Notwithstanding all those apprehensions about right-wing parties in the country, they have greatly modified the content and style of their politics as they learnt only too well that with a confrontationist politics which excludes a major section of the Indian society, they could not hope to go very far. The way Indian society has become polarized lately, no political party can hope to form a government on its own accord. And for a party like the BJP, none would touch it even with a bargepole until it diluted its ideology and extremist political style. It is this modified politics which finally helped the BJP to gain power at the Centre, making it emerge as another effective alternative to the Indian National Congress. It also shows as to how the party system has been evolving in this country, with some stake-holders still exploring to form a Third Front as an alternative to both the principal national parties.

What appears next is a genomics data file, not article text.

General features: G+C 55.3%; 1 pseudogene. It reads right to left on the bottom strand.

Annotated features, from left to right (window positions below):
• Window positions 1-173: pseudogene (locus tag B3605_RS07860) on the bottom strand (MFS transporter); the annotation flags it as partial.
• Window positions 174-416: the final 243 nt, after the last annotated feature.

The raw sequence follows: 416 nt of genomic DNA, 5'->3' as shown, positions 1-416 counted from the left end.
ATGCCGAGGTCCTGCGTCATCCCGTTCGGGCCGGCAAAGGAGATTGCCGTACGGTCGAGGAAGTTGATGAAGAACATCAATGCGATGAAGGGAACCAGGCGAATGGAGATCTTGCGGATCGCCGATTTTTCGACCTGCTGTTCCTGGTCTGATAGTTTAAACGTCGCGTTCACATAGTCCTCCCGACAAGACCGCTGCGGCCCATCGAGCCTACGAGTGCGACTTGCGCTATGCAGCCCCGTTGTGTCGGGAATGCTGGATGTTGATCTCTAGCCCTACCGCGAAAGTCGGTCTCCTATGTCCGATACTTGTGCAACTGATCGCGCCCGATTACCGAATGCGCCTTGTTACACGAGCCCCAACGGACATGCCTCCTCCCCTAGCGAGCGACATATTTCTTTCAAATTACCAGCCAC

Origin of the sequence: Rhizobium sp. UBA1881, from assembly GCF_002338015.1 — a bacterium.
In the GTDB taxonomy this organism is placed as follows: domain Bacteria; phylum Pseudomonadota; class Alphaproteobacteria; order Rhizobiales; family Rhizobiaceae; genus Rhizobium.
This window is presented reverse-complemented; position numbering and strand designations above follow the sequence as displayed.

Having only one dominant political party could create its own problems as happened in the heydays of the Congress Raj. It could not only get complacent about the overall developmental project, but could also start developing a sense of invincibility which could make it irresponsible and autocratic enough as to endanger the very survival of the system. Here, one would quickly like to add that the bloated fear about the loss of the era of stable government is also unfounded. Stability is necessary but not a sufficient condition for socio-politico-economic development of the country.

And asked to choose between stability and responsibility, one would readily plump for the latter. A government with an absolute majority could become autocratic and conduct itself in an irresponsible way, but the constraints of a coalition government force it to behave responsibly. And that is what should matter more. And the multifarious forces would always be there to make it behave itself. Also, as long as there is a consensus on basic policies, instability should not be worrying. Since 1991, several governments have taken their turns at the Centre, but the basic policy has remained the same. Despite, all the rhetoric against the liberalization and privatization of the Indian economy, none has been able to reverse it.